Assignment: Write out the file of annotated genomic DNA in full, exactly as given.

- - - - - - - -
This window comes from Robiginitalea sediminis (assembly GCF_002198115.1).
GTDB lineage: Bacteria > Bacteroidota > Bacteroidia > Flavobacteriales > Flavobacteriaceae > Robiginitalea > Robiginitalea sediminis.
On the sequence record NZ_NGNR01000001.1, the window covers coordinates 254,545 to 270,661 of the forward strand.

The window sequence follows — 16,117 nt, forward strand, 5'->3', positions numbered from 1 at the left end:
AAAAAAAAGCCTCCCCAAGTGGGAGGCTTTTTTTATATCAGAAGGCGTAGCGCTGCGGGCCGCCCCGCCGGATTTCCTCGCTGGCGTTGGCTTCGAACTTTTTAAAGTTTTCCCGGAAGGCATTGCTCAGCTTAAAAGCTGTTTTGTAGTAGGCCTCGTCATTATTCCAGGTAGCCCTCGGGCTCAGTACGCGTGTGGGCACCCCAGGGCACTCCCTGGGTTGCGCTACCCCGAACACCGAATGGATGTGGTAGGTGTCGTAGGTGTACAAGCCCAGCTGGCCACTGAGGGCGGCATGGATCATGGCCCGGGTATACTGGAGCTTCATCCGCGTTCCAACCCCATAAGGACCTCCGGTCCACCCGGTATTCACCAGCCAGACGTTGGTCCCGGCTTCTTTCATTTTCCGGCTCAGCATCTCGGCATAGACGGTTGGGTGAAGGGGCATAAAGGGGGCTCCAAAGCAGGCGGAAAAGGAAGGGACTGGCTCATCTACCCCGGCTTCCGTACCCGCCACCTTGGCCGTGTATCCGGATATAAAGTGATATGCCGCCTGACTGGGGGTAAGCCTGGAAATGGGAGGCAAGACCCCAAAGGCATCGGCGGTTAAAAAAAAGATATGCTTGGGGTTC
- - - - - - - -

This window comes from Robiginitalea sediminis (assembly GCF_002198115.1).
GTDB lineage: Bacteria > Bacteroidota > Bacteroidia > Flavobacteriales > Flavobacteriaceae > Robiginitalea > Robiginitalea sediminis.
On the sequence record NZ_NGNR01000001.1, the window covers coordinates 254,545 to 270,661 of the forward strand.

The window sequence follows — 16,117 nt, forward strand, 5'->3', positions numbered from 1 at the left end:
AAAAAAAAGCCTCCCCAAGTGGGAGGCTTTTTTTATATCAGAAGGCGTAGCGCTGCGGGCCGCCCCGCCGGATTTCCTCGCTGGCGTTGGCTTCGAACTTTTTAAAGTTTTCCCGGAAGGCATTGCTCAGCTTAAAAGCTGTTTTGTAGTAGGCCTCGTCATTATTCCAGGTAGCCCTCGGGCTCAGTACGCGTGTGGGCACCCCAGGGCACTCCCTGGGTTGCGCTACCCCGAACACCGAATGGATGTGGTAGGTGTCGTAGGTGTACAAGCCCAGCTGGCCACTGAGGGCGGCATGGATCATGGCCCGGGTATACTGGAGCTTCATCCGCGTTCCAACCCCATAAGGACCTCCGGTCCACCCGGTATTCACCAGCCAGACGTTGGTCCCGGCTTCTTTCATTTTCCGGCTCAGCATCTCGGCATAGACGGTTGGGTGAAGGGGCATAAAGGGGGCTCCAAAGCAGGCGGAAAAGGAAGGGACTGGCTCATCTACCCCGGCTTCCGTACCCGCCACCTTGGCCGTGTATCCGGATATAAAGTGATATGCCGCCTGACTGGGGGTAAGCCTGGAAATGGGAGGCAAGACCCCAAAGGCATCGGCGGTTAAAAAAAAGATATGCTTGGGGTTC